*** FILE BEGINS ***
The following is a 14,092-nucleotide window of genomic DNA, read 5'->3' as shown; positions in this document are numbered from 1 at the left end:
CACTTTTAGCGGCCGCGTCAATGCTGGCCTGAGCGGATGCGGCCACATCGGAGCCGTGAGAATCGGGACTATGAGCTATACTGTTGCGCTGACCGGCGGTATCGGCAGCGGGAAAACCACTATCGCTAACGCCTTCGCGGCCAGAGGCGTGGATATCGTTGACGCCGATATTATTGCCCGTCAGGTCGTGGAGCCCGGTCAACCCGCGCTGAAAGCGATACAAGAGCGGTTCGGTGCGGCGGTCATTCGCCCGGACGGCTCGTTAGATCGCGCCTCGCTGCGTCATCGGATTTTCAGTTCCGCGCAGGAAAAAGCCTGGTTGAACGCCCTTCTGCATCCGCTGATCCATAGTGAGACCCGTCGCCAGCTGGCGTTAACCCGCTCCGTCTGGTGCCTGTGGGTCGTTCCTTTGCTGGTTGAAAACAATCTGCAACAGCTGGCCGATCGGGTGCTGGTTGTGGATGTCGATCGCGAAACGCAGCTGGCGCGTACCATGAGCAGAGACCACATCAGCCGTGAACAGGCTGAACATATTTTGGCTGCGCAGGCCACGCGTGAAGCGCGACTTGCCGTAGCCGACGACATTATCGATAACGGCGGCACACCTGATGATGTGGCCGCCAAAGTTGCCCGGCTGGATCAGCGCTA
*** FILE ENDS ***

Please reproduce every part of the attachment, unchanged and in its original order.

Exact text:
The following is a 14,092-nucleotide window of genomic DNA, read 5'->3' as shown; positions in this document are numbered from 1 at the left end:
CACTTTTAGCGGCCGCGTCAATGCTGGCCTGAGCGGATGCGGCCACATCGGAGCCGTGAGAATCGGGACTATGAGCTATACTGTTGCGCTGACCGGCGGTATCGGCAGCGGGAAAACCACTATCGCTAACGCCTTCGCGGCCAGAGGCGTGGATATCGTTGACGCCGATATTATTGCCCGTCAGGTCGTGGAGCCCGGTCAACCCGCGCTGAAAGCGATACAAGAGCGGTTCGGTGCGGCGGTCATTCGCCCGGACGGCTCGTTAGATCGCGCCTCGCTGCGTCATCGGATTTTCAGTTCCGCGCAGGAAAAAGCCTGGTTGAACGCCCTTCTGCATCCGCTGATCCATAGTGAGACCCGTCGCCAGCTGGCGTTAACCCGCTCCGTCTGGTGCCTGTGGGTCGTTCCTTTGCTGGTTGAAAACAATCTGCAACAGCTGGCCGATCGGGTGCTGGTTGTGGATGTCGATCGCGAAACGCAGCTGGCGCGTACCATGAGCAGAGACCACATCAGCCGTGAACAGGCTGAACATATTTTGGCTGCGCAGGCCACGCGTGAAGCGCGACTTGCCGTAGCCGACGACATTATCGATAACGGCGGCACACCTGATGATGTGGCCGCCAAAGTTGCCCGGCTGGATCAGCGCTA